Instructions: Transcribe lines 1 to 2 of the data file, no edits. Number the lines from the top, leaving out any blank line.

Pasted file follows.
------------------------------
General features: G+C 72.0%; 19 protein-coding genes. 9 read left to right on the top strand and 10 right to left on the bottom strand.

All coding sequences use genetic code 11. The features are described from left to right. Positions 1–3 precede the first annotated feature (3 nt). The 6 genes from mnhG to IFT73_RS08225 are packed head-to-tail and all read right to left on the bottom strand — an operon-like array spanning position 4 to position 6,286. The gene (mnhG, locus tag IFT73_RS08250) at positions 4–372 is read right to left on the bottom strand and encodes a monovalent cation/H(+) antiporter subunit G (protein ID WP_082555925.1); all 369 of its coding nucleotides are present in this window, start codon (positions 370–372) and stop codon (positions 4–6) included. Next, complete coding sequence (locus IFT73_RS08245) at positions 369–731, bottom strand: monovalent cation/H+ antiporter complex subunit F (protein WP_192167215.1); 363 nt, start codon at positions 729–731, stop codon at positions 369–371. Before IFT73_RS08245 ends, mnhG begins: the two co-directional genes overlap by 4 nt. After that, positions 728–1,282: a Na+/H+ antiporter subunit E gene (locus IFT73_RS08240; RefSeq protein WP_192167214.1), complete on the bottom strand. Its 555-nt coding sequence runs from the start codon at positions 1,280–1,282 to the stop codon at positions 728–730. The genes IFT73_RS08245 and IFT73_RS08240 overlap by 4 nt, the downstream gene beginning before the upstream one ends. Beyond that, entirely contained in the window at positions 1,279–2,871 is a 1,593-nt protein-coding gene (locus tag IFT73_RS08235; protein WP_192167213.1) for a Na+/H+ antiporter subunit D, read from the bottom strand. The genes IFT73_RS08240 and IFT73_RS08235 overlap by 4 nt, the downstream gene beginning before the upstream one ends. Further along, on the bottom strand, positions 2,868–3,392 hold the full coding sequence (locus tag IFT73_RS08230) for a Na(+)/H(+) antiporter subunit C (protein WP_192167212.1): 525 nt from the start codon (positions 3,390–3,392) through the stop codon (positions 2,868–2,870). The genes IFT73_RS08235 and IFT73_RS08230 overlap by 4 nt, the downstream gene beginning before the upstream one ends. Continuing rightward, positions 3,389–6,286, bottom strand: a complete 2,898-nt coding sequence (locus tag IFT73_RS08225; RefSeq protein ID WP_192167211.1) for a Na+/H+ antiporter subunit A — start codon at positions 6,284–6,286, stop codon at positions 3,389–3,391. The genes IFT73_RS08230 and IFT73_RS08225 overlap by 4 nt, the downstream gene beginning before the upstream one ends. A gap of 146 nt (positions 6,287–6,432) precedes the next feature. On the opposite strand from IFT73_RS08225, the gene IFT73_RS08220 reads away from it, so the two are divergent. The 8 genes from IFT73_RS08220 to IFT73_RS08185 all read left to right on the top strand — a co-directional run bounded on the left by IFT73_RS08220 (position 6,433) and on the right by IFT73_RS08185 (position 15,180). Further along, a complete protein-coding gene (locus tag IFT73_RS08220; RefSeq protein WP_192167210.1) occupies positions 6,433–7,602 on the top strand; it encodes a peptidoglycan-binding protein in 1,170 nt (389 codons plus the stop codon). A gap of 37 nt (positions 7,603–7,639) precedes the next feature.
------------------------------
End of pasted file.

General features: G+C 72.0%; 19 protein-coding genes. 9 read left to right on the top strand and 10 right to left on the bottom strand.

All coding sequences use genetic code 11. The features are described from left to right. Positions 1–3 precede the first annotated feature (3 nt). The 6 genes from mnhG to IFT73_RS08225 are packed head-to-tail and all read right to left on the bottom strand — an operon-like array spanning position 4 to position 6,286. The gene (mnhG, locus tag IFT73_RS08250) at positions 4–372 is read right to left on the bottom strand and encodes a monovalent cation/H(+) antiporter subunit G (protein ID WP_082555925.1); all 369 of its coding nucleotides are present in this window, start codon (positions 370–372) and stop codon (positions 4–6) included. Next, complete coding sequence (locus IFT73_RS08245) at positions 369–731, bottom strand: monovalent cation/H+ antiporter complex subunit F (protein WP_192167215.1); 363 nt, start codon at positions 729–731, stop codon at positions 369–371. Before IFT73_RS08245 ends, mnhG begins: the two co-directional genes overlap by 4 nt. After that, positions 728–1,282: a Na+/H+ antiporter subunit E gene (locus IFT73_RS08240; RefSeq protein WP_192167214.1), complete on the bottom strand. Its 555-nt coding sequence runs from the start codon at positions 1,280–1,282 to the stop codon at positions 728–730. The genes IFT73_RS08245 and IFT73_RS08240 overlap by 4 nt, the downstream gene beginning before the upstream one ends. Beyond that, entirely contained in the window at positions 1,279–2,871 is a 1,593-nt protein-coding gene (locus tag IFT73_RS08235; protein WP_192167213.1) for a Na+/H+ antiporter subunit D, read from the bottom strand. The genes IFT73_RS08240 and IFT73_RS08235 overlap by 4 nt, the downstream gene beginning before the upstream one ends. Further along, on the bottom strand, positions 2,868–3,392 hold the full coding sequence (locus tag IFT73_RS08230) for a Na(+)/H(+) antiporter subunit C (protein WP_192167212.1): 525 nt from the start codon (positions 3,390–3,392) through the stop codon (positions 2,868–2,870). The genes IFT73_RS08235 and IFT73_RS08230 overlap by 4 nt, the downstream gene beginning before the upstream one ends. Continuing rightward, positions 3,389–6,286, bottom strand: a complete 2,898-nt coding sequence (locus tag IFT73_RS08225; RefSeq protein ID WP_192167211.1) for a Na+/H+ antiporter subunit A — start codon at positions 6,284–6,286, stop codon at positions 3,389–3,391. The genes IFT73_RS08230 and IFT73_RS08225 overlap by 4 nt, the downstream gene beginning before the upstream one ends. A gap of 146 nt (positions 6,287–6,432) precedes the next feature. On the opposite strand from IFT73_RS08225, the gene IFT73_RS08220 reads away from it, so the two are divergent. The 8 genes from IFT73_RS08220 to IFT73_RS08185 all read left to right on the top strand — a co-directional run bounded on the left by IFT73_RS08220 (position 6,433) and on the right by IFT73_RS08185 (position 15,180). Further along, a complete protein-coding gene (locus tag IFT73_RS08220; RefSeq protein WP_192167210.1) occupies positions 6,433–7,602 on the top strand; it encodes a peptidoglycan-binding protein in 1,170 nt (389 codons plus the stop codon). A gap of 37 nt (positions 7,603–7,639) precedes the next feature.